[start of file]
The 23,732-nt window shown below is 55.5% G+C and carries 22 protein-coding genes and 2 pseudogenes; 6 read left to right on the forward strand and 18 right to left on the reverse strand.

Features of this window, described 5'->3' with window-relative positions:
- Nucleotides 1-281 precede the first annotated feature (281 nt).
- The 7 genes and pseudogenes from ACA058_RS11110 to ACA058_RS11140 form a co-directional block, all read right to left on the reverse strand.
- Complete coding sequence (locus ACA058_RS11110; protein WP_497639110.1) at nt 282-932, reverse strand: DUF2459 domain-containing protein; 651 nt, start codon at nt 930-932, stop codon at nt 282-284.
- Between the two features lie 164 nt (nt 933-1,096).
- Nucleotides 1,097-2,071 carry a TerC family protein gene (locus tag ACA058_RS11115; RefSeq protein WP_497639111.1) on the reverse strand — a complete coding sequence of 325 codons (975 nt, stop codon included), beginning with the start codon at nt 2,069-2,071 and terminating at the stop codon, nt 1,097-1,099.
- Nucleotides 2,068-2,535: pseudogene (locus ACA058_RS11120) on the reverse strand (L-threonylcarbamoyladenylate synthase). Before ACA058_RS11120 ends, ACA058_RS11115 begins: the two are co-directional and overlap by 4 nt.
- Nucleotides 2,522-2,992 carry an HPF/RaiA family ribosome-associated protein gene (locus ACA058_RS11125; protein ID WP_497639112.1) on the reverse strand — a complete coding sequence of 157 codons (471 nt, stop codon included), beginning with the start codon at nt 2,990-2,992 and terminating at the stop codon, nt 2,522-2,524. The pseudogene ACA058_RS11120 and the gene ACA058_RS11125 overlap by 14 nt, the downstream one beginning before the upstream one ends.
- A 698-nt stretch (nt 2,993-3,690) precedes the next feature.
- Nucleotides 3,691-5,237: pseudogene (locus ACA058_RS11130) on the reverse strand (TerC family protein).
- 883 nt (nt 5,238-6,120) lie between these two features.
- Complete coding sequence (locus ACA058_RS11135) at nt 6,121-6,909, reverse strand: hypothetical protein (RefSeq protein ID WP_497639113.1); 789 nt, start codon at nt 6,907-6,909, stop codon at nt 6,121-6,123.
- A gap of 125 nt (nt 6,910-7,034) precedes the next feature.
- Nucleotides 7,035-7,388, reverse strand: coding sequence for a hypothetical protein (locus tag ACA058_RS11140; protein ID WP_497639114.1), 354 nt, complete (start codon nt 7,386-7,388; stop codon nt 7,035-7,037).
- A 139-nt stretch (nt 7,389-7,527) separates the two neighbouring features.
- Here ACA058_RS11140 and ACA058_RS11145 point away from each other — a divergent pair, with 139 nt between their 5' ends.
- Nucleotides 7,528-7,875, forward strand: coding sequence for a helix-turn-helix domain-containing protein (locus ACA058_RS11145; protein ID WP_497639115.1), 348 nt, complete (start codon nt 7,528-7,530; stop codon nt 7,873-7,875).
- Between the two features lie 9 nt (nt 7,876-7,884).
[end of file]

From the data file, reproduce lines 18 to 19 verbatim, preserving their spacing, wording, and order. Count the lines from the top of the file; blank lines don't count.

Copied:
- Nucleotides 7,528-7,875, forward strand: coding sequence for a helix-turn-helix domain-containing protein (locus ACA058_RS11145; protein ID WP_497639115.1), 348 nt, complete (start codon nt 7,528-7,530; stop codon nt 7,873-7,875).
- Between the two features lie 9 nt (nt 7,876-7,884).